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What’s on the reading list for Chinese politicos, currently in the middle of a vital once-in-a-decade power change?According to the FT’s Jamil Anderlini, China’s next premier Li Keqiang has been telling everyone to read Alexis de Tocqueville’s The Old Regime and the French Revolution.
The book, published in 1856, was one of the first major history books to examine the Ancien Regime and exactly what caused the French Revolution that tore it down. Anderlini writes that many are viewing the book as a warning: “de Tocqueville blamed the 1789 French revolution in part on the fact that the bourgeoisie inspired envy among the masses while the nobles elicited scorn”.
Anderlini’s report seems to be supported by a number of prominent economists who have been discussing the book on Weibo, according to state newspaper China Daily.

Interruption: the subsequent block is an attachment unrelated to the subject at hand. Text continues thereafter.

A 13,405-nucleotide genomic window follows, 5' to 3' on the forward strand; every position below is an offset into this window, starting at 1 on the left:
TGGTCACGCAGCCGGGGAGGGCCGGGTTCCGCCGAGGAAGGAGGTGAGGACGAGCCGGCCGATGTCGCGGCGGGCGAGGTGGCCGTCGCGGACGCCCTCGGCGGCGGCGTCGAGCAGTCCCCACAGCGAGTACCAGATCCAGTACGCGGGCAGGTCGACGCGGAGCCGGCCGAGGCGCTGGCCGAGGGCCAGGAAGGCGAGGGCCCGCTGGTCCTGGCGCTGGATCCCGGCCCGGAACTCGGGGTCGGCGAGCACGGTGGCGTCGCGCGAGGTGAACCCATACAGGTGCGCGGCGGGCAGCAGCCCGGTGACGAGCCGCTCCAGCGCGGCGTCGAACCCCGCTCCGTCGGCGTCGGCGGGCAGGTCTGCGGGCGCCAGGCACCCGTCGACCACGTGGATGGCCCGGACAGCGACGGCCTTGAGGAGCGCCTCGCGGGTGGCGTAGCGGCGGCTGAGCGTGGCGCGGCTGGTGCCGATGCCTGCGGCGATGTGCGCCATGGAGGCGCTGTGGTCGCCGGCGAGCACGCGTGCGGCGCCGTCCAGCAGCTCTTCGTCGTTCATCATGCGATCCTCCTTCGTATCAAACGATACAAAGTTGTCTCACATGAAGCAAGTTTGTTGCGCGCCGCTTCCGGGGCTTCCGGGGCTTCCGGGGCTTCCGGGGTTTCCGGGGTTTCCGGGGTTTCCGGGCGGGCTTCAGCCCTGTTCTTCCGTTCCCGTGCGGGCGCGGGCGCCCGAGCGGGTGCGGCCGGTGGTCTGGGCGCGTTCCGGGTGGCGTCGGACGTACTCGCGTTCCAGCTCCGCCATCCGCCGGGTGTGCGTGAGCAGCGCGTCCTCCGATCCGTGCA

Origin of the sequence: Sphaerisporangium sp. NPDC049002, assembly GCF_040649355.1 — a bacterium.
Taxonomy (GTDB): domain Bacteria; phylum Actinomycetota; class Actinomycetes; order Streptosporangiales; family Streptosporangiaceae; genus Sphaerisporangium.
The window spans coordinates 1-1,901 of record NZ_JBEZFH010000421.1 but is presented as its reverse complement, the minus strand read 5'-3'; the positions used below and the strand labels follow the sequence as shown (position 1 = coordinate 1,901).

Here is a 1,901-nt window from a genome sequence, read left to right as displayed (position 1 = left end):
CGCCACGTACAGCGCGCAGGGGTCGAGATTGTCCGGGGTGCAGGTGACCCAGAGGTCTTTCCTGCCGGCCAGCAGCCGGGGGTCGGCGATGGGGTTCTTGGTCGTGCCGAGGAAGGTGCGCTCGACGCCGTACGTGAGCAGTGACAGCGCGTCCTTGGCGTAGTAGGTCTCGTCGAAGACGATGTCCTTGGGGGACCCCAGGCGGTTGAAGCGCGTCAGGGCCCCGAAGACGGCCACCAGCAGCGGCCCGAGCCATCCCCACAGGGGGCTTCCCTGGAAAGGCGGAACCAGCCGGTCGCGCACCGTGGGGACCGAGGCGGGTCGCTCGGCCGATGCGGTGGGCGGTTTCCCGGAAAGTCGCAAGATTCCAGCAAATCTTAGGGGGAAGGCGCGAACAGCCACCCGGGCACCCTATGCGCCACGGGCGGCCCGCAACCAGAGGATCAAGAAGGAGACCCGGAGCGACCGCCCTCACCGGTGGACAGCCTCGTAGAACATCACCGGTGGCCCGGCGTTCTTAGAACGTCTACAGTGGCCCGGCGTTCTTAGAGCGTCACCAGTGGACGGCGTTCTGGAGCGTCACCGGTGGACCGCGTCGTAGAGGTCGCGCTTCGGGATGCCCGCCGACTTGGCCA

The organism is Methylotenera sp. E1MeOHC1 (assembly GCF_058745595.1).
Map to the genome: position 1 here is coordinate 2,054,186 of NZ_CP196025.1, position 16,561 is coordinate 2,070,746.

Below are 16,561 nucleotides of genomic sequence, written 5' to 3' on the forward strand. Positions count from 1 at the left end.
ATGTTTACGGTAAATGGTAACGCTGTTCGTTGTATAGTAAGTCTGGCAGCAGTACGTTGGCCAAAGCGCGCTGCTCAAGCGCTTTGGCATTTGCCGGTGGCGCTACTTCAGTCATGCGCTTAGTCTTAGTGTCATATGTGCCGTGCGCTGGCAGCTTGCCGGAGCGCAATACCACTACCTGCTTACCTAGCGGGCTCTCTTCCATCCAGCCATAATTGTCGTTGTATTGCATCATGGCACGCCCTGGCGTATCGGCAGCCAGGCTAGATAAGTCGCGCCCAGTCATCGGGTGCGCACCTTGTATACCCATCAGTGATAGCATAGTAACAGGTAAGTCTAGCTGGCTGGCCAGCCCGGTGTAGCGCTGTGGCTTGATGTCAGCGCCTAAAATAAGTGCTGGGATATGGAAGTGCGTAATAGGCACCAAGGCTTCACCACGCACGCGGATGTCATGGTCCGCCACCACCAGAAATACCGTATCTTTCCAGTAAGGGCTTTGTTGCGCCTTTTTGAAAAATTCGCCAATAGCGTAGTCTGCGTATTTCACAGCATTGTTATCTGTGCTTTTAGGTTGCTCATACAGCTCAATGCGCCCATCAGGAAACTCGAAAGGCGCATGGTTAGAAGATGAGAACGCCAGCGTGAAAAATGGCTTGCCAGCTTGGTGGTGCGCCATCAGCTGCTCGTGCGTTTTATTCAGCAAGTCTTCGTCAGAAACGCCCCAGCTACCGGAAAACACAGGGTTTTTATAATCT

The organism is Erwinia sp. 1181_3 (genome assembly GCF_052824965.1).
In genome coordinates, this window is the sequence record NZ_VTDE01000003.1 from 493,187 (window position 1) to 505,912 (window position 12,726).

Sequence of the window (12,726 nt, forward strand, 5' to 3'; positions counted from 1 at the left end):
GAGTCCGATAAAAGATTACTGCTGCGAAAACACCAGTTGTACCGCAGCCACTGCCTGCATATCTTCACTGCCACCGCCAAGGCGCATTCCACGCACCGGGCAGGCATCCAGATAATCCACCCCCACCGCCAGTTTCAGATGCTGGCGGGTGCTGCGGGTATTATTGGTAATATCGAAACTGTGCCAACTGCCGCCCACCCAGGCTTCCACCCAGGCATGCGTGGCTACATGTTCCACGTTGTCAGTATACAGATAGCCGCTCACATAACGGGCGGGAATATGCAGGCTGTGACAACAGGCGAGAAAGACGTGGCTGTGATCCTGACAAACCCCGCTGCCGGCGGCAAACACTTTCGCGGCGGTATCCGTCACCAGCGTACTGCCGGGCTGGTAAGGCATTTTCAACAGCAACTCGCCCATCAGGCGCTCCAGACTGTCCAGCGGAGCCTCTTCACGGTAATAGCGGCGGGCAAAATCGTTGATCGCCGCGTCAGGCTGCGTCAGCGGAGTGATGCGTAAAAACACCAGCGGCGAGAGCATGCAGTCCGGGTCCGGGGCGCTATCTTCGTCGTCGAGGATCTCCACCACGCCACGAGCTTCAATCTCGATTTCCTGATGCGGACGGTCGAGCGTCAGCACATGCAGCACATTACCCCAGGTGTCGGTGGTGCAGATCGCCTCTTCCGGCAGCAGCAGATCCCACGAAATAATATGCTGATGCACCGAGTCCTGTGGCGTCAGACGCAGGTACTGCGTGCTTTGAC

“My old boss in Zhongnanhai (the seat of the central government) recommended Tocqueville’s book, adding that a modernizing heavyweight like China cannot expect roses all the way; it should brace for a rough ride,” economist Hua Sheng wrote on Tencent, the newspaper reported.
Peter Hartcher, the Sydney Morning Herald’s political and international editor, writes that the book does appear to be finding a new found popularity amongst Chinese leaders as they grow worried about the possibility of a counter-revolution. However, the book may not offer much actual advice to follow.
“He diagnoses the condition”, Hartcher writes. “Yet warns against attempting a cure.”